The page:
Concern over future provision for children and loss of jobs at Hoxton pupil referral unit
- Credit: Archant
A school for vulnerable children is set to close after the building was deemed to be “unfit for purpose” – sparking concerns over the future of pupils and staff.
Hackney Learning Trust is to close pupil referral unit New Regent’s College Upper School in Nile Street, Hoxton, but has pledged to rebuild it on the same site to incorporate the lower school which is in Tiger Way, Clapton.
No timescale has been given and in the meantime up to 19 members of staff – including teachers – could lose their jobs in the move, and pupils will be relocated to different providers.
Hackney Teachers’ Association (HTA) secretary Sandra Hall said: “HTA is concerned over the cuts which will affect potentially the most vulnerable students in the borough.
“Pupil referral units are under-valued – they are the last chance for children and young people who need intensive personalised support and a multi-agency approach.
You may also want to watch:
“Teachers in pupil referral units start from individual needs of the child, and recognise pupils’ social and emotional development is at the heart of effective learning.
“We want assurances that there will be no cuts in the provision to these students, and if they are reallocated, we would expect a substantial increase in funding to their alternative providers.
- 1 Three men who went on stabbing spree in Hackney convicted of murder
- 2 "Outcry" over fortnightly rubbish collection in Stamford Hill
- 3 "Predator" jailed after sexually assaulting sleeping woman on Hackney bus
- 4 Reopening week saw “record-breaking” days at pubs in Hoxton
- 5 70 firefighters tackle Old Street tower block blaze
- 6 Three men charged following Hackney shooting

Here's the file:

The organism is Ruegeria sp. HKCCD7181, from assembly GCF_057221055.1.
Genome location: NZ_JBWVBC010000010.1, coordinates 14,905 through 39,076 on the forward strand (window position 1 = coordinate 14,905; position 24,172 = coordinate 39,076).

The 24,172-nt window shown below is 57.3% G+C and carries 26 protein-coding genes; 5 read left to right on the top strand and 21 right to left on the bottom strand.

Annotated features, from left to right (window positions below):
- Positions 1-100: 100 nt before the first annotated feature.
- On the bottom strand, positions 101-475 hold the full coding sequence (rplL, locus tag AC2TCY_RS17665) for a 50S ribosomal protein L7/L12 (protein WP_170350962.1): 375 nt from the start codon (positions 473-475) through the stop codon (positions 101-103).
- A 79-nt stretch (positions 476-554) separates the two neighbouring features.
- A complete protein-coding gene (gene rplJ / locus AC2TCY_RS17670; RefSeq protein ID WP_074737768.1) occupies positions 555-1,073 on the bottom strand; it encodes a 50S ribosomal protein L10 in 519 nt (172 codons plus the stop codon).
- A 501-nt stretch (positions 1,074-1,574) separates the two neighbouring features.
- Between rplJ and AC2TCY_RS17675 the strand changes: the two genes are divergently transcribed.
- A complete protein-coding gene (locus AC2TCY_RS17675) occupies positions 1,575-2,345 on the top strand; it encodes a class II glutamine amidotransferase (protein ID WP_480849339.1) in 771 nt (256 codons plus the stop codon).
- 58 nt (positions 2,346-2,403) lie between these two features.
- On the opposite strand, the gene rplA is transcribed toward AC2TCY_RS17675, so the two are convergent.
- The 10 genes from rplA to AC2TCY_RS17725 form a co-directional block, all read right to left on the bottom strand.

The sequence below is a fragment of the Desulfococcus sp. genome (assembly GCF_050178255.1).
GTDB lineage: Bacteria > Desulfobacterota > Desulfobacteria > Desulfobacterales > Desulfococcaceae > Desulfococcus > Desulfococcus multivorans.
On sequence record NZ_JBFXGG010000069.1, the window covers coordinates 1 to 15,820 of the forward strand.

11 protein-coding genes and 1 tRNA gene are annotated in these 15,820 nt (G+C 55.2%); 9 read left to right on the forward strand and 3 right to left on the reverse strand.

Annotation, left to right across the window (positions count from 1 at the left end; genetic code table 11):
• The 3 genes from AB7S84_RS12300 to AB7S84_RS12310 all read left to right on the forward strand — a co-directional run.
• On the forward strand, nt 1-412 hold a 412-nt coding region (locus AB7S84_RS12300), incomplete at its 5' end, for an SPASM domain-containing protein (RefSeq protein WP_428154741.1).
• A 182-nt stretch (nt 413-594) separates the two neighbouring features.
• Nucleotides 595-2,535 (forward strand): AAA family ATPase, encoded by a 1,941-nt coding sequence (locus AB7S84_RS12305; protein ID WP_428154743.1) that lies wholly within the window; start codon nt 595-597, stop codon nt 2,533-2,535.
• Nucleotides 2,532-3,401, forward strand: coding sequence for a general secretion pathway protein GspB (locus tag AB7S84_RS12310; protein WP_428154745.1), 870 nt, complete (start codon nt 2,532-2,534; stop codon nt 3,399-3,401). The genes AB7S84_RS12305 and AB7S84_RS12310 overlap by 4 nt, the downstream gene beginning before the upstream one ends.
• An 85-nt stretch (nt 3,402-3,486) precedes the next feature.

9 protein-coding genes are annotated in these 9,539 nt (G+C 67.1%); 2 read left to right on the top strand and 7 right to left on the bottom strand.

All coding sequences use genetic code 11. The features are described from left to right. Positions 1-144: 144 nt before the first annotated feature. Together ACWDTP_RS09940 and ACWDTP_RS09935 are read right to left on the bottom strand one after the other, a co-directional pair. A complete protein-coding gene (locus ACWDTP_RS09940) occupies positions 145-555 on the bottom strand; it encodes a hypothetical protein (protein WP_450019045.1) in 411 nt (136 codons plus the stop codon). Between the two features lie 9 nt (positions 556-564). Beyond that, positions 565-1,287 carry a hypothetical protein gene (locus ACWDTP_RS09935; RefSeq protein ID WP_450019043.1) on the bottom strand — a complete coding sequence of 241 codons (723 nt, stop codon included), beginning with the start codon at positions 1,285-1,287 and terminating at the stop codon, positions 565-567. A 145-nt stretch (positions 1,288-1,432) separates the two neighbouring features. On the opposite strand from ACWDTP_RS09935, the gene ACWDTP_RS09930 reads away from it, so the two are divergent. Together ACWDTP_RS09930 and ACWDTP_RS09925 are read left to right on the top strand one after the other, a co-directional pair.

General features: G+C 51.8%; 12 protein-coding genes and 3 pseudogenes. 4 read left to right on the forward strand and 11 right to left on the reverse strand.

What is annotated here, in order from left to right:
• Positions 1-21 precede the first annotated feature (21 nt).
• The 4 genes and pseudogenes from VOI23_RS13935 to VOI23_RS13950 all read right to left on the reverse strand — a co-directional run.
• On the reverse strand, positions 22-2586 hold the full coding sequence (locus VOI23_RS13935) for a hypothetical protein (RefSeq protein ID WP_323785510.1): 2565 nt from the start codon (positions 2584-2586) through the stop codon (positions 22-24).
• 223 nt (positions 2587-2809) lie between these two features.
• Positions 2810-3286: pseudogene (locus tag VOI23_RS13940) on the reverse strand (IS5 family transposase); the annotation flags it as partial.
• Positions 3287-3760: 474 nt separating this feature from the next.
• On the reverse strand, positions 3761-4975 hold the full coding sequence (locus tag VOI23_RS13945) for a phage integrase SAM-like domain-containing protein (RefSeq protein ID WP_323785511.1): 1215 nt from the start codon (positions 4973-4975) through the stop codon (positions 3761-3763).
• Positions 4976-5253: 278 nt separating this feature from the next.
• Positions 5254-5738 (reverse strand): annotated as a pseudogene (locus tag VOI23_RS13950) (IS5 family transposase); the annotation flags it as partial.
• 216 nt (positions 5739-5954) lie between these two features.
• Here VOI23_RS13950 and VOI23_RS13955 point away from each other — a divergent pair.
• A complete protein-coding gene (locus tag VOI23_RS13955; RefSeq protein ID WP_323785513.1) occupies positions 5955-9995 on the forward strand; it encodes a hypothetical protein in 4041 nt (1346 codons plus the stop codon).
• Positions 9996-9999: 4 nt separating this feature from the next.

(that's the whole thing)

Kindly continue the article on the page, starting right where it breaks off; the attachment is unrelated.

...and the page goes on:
- 7 Hackney volunteers tend to Overground station gardens
- 8 NEU members continue strike action at Leaways
- 9 Hackney restaurant exhibits local artists with new art space
- 10 Hackney service remembers Prince Philip, 'rock of the nation'
“As far as we are aware there is no system in place.
“Hackney Learning Trust’s cut in the provision and the loss of teaching posts is unacceptable and HTA will campaign against it.”
The upper college is home to about 25 pupils, aged between 11 and 16, who are excluded or do not fit in at mainstream schools.
About half of these will have completed GCSEs by the time the unit is closed, leaving 13 learners to be relocated.
Consultation with 19 staff members whose jobs are at risk was due to end on Friday. A Hackney Council spokesman said changes would be achieved through voluntary redundancy, redeployment or transfers.
Tricia Okoruwa, education director at Hackney Learning Trust, said: “We are committed to maintaining high-quality future provision to meet the needs of some of Hackney’s most vulnerable pupils, and the learning provision and building at the Nile Street site are simply not fit for purpose.
“At this stage, much of the upper school provision is commissioned out to other providers, so there will be little disruption to pupils.
“The lower school site will remain open while the Nile Street site is rebuilt as a dual site for the upper and lower school.”
Headteacher Richard Brown said: “Most of the learning for the older pupils happens off-site.
“A large amount is commissioned out to private providers. We are commissioning out learning for all of the year 10 and year 11 pupils.”